Tuesday, January 16, 2018

Reading Envy 108: Venn Diagram with Yanira Ramirez

Yanira returns to discuss books with Jenny, where we end up talking about island literature and memoir, the perfect venn diagram of romance and witness protection, and other kinds of love. Since we recorded at the end of 2017, we talk a little about our years in reading.

Download or listen via this link: Reading Envy 108: Venn Diagram with Yanira Ramirez

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Books featured:


Down these Mean Streets by Piri Thomas
Augustown by Kei Miller
The Girl She Used to Be by David Cristofano
Call Me By Your Name by Andre Aciman
When I Was Puerto Rican by Esmerelda Santiago
Goodbye, Vitamin by Rachel Khong


Other mentions:
  
Junot Díaz
Here Comes the Sun by Nicole Dennis-Benn
The Exceptions by David Cristofano
Conquistadora by Esmerelda Santiago
The Turkish Lover by Esmerelda Santiago
Relief Map by Rosalie Knecht
Who is Vera Kelly? by Rosalie Knect
The Nothing by Hanif Kureishi
The Last Ballad by Wiley Cash
The Book of Dust by Philip Pullman
This Will Be My Undoing by Morgan Jerkins
Feel Free: Essays by Zadie Smith
46 Books by Women of Color to Read in 2018



Related episodes:

Episode 070 - Words Like Weapons with Yanira Ramirez
Episode 096 - Not Without Hope with Yanira Ramirez
Episode 097 - Blank Spaces with Lauren Weinhold


Stalk us online:

Yanira is @notafraidofwords on Litsy
Jenny at Goodreads
Jenny on Twitter
Jenny is @readingenvy on Instagram and Litsy

Monday, January 15, 2018

Review: Little Reunions

Little Reunions Little Reunions by Eileen Chang
My rating: 4 of 5 stars

The translator for this book had quite the task, because it isn't just the words needing translated, but also a complex family structure and intricate layers of meanings behind gestures and comments. But to read a "romance" of sorts set in Shanghai right before the Communist Revolution is a very specific capture of a moment in time. This is its first time in English, and although it was written in the 1970s, it was not published in China until 2009.

It is somewhat challenging to read because of the complex relationship trees, and reminds me of a 19th century novel of manners, but with a new setting, one I am less familiar with. One where loyalties are complicated, love is not always monogamous, and leaving is sometimes the best option. (That's where the title comes from, all the "little reunions" people would have when returning from exile/pilgrimage/escape.)

The central character of Julie shares some characteristics with the author, in that they both had to leave school in Hong Kong when the Japanese invaded during World War II, and they both ended up married to Japanese sympathizers who ended up as traitors.

Thanks to the publisher for providing early access to this title via Edelweiss in exchange for an honest review. The book comes out January 16, 2018.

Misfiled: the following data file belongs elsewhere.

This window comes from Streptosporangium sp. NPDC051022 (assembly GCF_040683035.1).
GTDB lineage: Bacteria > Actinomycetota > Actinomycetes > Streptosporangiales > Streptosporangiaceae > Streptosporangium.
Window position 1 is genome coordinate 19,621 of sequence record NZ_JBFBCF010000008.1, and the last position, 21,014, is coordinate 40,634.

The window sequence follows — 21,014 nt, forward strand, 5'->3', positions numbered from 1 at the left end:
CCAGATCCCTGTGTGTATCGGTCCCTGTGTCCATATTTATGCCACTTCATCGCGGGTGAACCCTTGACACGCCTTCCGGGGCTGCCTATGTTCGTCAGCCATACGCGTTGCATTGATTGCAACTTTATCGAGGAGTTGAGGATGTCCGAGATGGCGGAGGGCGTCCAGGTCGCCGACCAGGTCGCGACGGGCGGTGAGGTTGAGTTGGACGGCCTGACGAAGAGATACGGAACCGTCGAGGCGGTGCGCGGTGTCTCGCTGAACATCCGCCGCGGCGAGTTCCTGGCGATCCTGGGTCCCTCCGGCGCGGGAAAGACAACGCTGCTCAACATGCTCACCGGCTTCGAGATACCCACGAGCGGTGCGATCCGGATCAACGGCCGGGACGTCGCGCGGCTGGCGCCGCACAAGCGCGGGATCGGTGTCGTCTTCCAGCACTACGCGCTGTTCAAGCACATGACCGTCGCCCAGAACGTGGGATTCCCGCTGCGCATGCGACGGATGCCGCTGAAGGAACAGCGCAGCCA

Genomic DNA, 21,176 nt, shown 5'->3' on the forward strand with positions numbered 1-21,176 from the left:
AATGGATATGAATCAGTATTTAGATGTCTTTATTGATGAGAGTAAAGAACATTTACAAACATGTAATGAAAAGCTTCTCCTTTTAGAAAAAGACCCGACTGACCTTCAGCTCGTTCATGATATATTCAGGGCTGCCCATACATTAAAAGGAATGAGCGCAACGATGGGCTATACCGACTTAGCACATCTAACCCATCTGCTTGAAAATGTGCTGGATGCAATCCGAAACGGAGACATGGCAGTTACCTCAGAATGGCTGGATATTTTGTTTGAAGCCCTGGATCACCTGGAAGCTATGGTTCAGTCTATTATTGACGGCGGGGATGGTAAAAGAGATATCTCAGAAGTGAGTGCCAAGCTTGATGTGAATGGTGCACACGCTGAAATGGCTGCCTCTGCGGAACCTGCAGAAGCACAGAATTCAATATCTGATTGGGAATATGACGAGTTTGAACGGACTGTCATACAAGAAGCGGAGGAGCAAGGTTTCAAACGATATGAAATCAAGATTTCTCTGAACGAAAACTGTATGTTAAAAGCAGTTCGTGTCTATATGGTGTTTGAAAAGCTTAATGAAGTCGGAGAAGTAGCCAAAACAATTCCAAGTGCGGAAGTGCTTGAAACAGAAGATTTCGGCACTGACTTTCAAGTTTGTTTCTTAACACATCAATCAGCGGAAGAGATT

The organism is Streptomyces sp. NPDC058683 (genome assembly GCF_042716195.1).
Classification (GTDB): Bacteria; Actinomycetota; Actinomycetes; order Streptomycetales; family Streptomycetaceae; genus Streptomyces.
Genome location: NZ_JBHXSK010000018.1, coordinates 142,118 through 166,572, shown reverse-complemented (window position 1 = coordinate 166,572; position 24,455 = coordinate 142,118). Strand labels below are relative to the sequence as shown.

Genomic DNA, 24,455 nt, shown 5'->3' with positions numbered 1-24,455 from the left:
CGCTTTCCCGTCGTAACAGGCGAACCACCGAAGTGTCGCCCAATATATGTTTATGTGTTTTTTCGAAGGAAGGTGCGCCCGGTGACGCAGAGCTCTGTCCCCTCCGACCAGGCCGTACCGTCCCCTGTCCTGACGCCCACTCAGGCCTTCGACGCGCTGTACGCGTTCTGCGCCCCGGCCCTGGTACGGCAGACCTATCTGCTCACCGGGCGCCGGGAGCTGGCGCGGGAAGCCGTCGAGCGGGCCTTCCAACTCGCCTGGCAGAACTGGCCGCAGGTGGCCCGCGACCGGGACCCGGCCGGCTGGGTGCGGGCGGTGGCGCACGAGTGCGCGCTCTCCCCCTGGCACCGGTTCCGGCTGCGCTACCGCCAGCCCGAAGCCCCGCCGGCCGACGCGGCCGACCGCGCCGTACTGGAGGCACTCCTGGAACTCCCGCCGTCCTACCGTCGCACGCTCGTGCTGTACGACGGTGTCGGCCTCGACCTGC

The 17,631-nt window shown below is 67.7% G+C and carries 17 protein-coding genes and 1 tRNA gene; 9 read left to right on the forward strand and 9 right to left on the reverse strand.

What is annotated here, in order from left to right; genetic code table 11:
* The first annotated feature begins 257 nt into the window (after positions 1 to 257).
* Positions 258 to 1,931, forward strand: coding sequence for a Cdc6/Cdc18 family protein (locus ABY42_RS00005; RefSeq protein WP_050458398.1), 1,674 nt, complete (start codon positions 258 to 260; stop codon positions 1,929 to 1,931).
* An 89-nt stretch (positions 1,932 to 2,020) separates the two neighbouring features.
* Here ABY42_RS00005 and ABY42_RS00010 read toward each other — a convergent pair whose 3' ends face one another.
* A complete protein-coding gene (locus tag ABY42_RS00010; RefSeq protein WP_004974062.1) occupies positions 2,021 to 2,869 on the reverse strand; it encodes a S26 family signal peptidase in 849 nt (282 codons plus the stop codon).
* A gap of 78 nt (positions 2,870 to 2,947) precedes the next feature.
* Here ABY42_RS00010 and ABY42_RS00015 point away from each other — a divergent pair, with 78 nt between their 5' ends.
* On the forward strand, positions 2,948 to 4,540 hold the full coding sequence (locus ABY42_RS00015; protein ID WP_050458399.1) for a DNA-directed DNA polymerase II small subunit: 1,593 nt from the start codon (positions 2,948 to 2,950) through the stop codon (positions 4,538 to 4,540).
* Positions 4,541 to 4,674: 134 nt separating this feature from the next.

View all my reviews

Saturday, January 13, 2018

Review: The Night Masquerade

The Night Masquerade The Night Masquerade by Nnedi Okorafor
My rating: 4 of 5 stars

I would not read this without reading the previous Binti books, Binti and Home. So much of the detail in this story comes from the world-building in the first two, and reading the third is a much richer experience with that knowledge under your belt.

That said, this is an interesting exploration of a different type of conflict with species who can hardly communicate. Binti has a role to play although it is one she does not even understand entirely. She returns back to school, to a place that has demonstrated that people of all possible modes of communication and lifestyle can live in peace with a few simple accommodations and not only does it serve as a sharp contrast to her home planet, but to our world as well.

I don't want to say much more about it but this is a great conclusion to this imaginative trilogy. Don't forget your otjize on the journey.

Thanks to the publisher for providing access to this title via NetGalley. It comes out January 16, 2018.

View all my reviews

Thursday, January 11, 2018

Review: White Tears

White Tears White Tears by Hari Kunzru
My rating: 5 of 5 stars

This was one of the books for which I had reading envy at the end of 2017, because I kept hearing good things and it ended up on so many year-end best books lists. So I cleared space for it in January after it was also shortlisted for the Tournament of Books.

This is an excellent read. It contains that rare element that I do look for, where the author takes you somewhere far from where they started. Although I had heard mentions of this being about music, and about race, I had no idea where it was headed, and it took me a few days to even wrap my brain around it.